Carrying around a physical keycard for your Tesla is so 2018.
YouTuber and software engineer Amie DD published a video last week in which she has a small RFID tag that doubles as her Model 3 keycard implanted into her forearm.
As a result, she'll never technically be locked out of her Tesla — even if she leaves both her smartphone and backup keycard at home.
Rather then electronically transferring the data, she dissolved the physical keycard — about the size of a credit card — in acetone to take the microchip out. She then had it encased in a special biopolymer that her body won't reject. Then she had a body modification studio implant the chip into her forearm.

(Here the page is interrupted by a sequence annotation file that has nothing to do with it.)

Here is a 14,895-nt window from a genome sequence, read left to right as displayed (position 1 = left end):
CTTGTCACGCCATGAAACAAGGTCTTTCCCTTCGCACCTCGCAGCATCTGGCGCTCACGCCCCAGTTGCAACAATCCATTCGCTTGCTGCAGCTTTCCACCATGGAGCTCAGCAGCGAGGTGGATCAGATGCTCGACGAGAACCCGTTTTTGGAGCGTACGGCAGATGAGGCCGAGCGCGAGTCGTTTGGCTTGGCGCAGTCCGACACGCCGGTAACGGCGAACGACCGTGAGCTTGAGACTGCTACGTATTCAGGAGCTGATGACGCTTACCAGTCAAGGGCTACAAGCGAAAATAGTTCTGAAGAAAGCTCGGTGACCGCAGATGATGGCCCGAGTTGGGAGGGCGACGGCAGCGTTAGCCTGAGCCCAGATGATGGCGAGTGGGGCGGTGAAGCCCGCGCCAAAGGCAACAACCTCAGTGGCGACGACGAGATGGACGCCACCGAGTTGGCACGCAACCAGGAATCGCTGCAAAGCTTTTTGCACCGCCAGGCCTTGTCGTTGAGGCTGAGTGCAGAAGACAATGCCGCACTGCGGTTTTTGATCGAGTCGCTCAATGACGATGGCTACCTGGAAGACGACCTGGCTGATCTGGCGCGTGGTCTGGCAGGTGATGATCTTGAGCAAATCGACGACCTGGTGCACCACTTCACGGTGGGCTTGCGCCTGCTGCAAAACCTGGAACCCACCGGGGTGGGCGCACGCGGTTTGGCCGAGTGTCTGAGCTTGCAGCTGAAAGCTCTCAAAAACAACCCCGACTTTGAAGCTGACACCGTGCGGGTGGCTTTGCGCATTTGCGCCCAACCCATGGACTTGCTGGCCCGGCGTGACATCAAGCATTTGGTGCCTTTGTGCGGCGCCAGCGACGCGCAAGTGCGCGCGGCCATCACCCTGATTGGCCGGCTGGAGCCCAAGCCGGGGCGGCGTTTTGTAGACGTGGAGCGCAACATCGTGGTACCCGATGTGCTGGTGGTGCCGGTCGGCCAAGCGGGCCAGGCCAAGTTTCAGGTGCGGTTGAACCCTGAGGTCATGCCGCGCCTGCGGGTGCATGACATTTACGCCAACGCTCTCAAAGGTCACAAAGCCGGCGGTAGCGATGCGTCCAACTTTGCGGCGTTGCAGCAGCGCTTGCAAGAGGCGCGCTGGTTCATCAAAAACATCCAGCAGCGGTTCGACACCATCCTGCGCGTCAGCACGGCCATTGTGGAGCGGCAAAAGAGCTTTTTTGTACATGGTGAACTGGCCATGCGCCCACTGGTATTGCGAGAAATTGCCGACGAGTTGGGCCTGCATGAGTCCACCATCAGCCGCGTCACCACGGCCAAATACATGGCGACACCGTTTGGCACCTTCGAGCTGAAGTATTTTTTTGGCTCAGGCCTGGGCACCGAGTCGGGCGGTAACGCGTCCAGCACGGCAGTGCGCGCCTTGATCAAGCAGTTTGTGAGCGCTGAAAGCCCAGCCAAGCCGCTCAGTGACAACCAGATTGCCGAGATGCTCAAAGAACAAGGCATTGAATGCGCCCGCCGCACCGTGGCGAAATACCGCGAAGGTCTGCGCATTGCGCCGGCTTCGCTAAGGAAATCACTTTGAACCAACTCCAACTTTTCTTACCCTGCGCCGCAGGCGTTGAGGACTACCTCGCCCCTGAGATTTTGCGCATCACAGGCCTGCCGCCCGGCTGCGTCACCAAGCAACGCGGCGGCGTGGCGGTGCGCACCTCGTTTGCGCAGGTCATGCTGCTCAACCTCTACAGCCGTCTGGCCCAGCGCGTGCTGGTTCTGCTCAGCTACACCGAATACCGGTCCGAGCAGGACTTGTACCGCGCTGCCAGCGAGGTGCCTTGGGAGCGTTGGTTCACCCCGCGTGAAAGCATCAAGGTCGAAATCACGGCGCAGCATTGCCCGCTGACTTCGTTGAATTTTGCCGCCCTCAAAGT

Tesla Model 3 vehicles can be unlocked via a keycard — most of the time it's used for valets, for situations when you want to lend the vehicle to somebody else, or in case your smartphone is out of battery. In fact, all Model 3s don't have physical holes for a physical key.
And the biohack actually works. Amie DD told The Verge that the chip does indeed function, but only from a very short distance of about an inch from the car's RFID reader.
She's far from the only person who has implanted near-field communication (NFC) chips into their bodies. For instance, thousands of people in Sweden have recently opted to have a microchip surgically inserted to allow them to leave their keys or fobs at home.
READ MORE: A Tesla owner implanted the RFID chip from her Model 3’s keycard into her arm [The Verge]
More on biohacking: New Law Requires “Not for Humans” Label Added to DIY CRISPR Kits
Share This Article